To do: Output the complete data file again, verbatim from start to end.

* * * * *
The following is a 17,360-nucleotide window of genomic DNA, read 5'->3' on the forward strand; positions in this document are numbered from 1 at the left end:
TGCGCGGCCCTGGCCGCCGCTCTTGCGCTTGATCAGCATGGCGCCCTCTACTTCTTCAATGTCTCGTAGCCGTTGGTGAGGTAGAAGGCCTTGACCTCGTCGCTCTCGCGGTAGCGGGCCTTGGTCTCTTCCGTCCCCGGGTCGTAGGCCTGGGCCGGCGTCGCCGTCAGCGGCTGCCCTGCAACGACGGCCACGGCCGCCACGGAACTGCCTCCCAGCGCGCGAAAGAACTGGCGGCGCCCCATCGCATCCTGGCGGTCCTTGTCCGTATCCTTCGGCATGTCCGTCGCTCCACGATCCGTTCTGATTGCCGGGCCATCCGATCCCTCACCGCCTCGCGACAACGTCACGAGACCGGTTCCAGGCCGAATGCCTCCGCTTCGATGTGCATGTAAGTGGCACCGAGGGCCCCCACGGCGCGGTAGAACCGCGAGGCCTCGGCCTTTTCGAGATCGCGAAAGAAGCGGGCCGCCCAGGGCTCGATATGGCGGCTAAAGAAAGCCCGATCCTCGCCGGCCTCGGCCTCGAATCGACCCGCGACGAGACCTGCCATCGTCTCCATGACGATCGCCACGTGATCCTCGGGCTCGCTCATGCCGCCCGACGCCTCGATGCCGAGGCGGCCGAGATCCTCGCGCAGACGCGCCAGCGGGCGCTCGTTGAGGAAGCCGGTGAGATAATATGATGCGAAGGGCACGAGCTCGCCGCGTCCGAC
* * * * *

The following is a 17,360-nucleotide window of genomic DNA, read 5'->3' on the forward strand; positions in this document are numbered from 1 at the left end:
TGCGCGGCCCTGGCCGCCGCTCTTGCGCTTGATCAGCATGGCGCCCTCTACTTCTTCAATGTCTCGTAGCCGTTGGTGAGGTAGAAGGCCTTGACCTCGTCGCTCTCGCGGTAGCGGGCCTTGGTCTCTTCCGTCCCCGGGTCGTAGGCCTGGGCCGGCGTCGCCGTCAGCGGCTGCCCTGCAACGACGGCCACGGCCGCCACGGAACTGCCTCCCAGCGCGCGAAAGAACTGGCGGCGCCCCATCGCATCCTGGCGGTCCTTGTCCGTATCCTTCGGCATGTCCGTCGCTCCACGATCCGTTCTGATTGCCGGGCCATCCGATCCCTCACCGCCTCGCGACAACGTCACGAGACCGGTTCCAGGCCGAATGCCTCCGCTTCGATGTGCATGTAAGTGGCACCGAGGGCCCCCACGGCGCGGTAGAACCGCGAGGCCTCGGCCTTTTCGAGATCGCGAAAGAAGCGGGCCGCCCAGGGCTCGATATGGCGGCTAAAGAAAGCCCGATCCTCGCCGGCCTCGGCCTCGAATCGACCCGCGACGAGACCTGCCATCGTCTCCATGACGATCGCCACGTGATCCTCGGGCTCGCTCATGCCGCCCGACGCCTCGATGCCGAGGCGGCCGAGATCCTCGCGCAGACGCGCCAGCGGGCGCTCGTTGAGGAAGCCGGTGAGATAATATGATGCGAAGGGCACGAGCTCGCCGCGTCCGAC